In a previous post, “Adrift without a Paddle,” I noted “an ever deeper descent into an anti-intellectualistic, narcissistic culture in which students pursue pre-employment, technical training with single-minded purpose while, nevertheless, they expect to be rewarded with high grades and degrees apart from real achievement.” This phenomenon of empty degrees worries government officials, business and community leaders, and the general public. What should be done to restore real achievement on the part of college students generally? Continue reading
Tag Archives: higher education marketing
Have you ever wondered why so many college web pages are so boring? Many college websites contain pages that largely reproduce their catalog copy. And catalog copy—understandably, given its purpose—is dreadfully boring. I know. I used to fall asleep editing my college’s catalog. Continue reading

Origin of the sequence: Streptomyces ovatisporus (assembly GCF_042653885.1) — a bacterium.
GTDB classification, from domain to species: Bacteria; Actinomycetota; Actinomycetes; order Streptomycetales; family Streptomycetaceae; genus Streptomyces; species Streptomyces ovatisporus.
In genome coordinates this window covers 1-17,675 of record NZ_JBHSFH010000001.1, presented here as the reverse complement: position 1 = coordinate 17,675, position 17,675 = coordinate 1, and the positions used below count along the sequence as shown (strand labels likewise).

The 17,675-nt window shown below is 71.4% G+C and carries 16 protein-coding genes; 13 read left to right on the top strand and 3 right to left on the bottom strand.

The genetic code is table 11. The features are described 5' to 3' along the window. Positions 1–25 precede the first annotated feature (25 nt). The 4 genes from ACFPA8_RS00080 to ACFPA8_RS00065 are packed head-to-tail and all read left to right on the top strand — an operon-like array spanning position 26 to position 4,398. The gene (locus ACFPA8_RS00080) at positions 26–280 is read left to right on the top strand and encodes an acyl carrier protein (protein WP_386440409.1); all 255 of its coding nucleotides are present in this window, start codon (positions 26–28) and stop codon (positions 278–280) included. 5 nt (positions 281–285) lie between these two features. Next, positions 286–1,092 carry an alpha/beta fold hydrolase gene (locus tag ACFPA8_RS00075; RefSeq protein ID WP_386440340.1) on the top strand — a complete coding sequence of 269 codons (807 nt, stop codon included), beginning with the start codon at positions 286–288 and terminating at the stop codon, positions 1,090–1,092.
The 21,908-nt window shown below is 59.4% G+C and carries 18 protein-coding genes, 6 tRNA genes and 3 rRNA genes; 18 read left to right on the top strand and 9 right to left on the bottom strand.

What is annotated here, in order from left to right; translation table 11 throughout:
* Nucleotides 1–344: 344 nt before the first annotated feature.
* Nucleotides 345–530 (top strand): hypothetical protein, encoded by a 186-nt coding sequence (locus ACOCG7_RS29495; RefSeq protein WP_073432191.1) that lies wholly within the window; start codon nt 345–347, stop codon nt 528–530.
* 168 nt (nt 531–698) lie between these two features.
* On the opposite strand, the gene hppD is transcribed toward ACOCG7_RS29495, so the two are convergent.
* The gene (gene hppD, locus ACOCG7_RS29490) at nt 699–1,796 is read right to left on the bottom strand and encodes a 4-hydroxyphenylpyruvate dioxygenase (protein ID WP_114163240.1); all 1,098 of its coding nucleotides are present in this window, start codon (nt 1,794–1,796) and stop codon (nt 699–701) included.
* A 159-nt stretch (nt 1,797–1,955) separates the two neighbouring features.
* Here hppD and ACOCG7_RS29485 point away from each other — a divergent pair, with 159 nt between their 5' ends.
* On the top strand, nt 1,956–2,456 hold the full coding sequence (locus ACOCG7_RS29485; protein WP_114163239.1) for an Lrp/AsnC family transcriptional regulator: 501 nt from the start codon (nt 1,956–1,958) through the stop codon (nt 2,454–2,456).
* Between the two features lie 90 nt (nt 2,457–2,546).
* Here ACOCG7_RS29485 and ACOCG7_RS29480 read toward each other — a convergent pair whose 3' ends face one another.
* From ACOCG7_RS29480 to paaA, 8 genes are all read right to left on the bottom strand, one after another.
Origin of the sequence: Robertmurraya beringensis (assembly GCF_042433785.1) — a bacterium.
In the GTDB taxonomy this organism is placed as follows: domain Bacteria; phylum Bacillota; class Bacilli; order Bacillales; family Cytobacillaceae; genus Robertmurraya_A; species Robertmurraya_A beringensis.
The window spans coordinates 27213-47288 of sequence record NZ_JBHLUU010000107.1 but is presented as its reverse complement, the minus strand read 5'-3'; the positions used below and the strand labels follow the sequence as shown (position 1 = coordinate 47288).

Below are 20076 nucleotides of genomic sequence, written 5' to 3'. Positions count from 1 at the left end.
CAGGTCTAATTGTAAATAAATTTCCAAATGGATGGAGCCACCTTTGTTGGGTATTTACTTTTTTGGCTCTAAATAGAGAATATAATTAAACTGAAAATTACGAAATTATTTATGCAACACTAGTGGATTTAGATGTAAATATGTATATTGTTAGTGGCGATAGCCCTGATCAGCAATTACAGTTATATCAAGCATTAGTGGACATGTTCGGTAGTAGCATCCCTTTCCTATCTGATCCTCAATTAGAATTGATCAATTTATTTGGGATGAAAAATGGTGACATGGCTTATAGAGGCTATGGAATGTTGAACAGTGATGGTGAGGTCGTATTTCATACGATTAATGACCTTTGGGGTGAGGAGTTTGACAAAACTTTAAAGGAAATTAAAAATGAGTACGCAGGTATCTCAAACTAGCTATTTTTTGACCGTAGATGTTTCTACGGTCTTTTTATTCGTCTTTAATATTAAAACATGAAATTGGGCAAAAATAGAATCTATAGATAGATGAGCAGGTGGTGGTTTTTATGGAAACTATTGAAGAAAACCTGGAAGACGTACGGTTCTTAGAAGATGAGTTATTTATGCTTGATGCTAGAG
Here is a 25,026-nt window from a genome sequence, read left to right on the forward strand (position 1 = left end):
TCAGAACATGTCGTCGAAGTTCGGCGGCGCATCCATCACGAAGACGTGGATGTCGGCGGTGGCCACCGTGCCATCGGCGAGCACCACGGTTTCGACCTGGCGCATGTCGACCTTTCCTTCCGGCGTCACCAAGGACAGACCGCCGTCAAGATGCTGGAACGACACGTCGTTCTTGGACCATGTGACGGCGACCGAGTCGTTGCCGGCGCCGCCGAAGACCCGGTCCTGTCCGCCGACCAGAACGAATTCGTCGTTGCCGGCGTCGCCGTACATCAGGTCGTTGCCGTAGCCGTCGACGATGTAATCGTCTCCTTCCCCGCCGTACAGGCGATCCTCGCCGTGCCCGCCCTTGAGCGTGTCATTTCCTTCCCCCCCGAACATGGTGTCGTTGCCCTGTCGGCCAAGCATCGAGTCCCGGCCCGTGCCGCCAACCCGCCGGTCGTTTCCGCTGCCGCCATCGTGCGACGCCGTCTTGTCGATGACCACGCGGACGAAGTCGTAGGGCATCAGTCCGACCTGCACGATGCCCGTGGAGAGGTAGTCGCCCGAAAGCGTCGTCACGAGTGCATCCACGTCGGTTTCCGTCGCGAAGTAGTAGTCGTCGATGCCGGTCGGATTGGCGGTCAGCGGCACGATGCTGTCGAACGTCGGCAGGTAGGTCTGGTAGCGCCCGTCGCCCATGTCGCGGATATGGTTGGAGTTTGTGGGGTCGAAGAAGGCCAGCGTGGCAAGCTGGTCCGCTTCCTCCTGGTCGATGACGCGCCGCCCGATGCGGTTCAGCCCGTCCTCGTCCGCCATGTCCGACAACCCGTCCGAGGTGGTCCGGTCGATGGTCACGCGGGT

In response to a wave of negative reaction from students, faculty, alumni/ae and others, Drake University has pulled its “D+” in favor of what it hopes is a higher grade. The online campaign, Drake Advantage, now features an animated “Drake” followed on another screen by the “+” sign and other images. The content of the campaign remains essentially the same. In an email message to the Drake community, President David Maxwell acknowledged the negative reaction and explained his decision to revise the campaign. Does this mean that already printed and distributed copies of the “D+” logo now become collectors’ items?
on-campus and off. After encountering a storm of criticism and joking on the internet, Drake officials stoutly defend the campaign, including their use of the controversial logo. From a marketing execution standpoint, however, the grade of “D+” is well earned. Continue readingUniversity recently trotted out a new student recruitment campaign, “The Drake Advantage,” with a “D+” logo that has attracted a lot of attention, both
Nearly all colleges and universities today have initiated outcomes assessment programs to find out what students do or don’t learn and how satisfying the student experience is at their institution. Most colleges have begun to compile significant data from their studies. Fewer have used the results to improve learning and student life. And fewer still have made the results of their assessment efforts available to the public. By not publicizing such results, however, colleges are missing an important marketing opportunity. Continue reading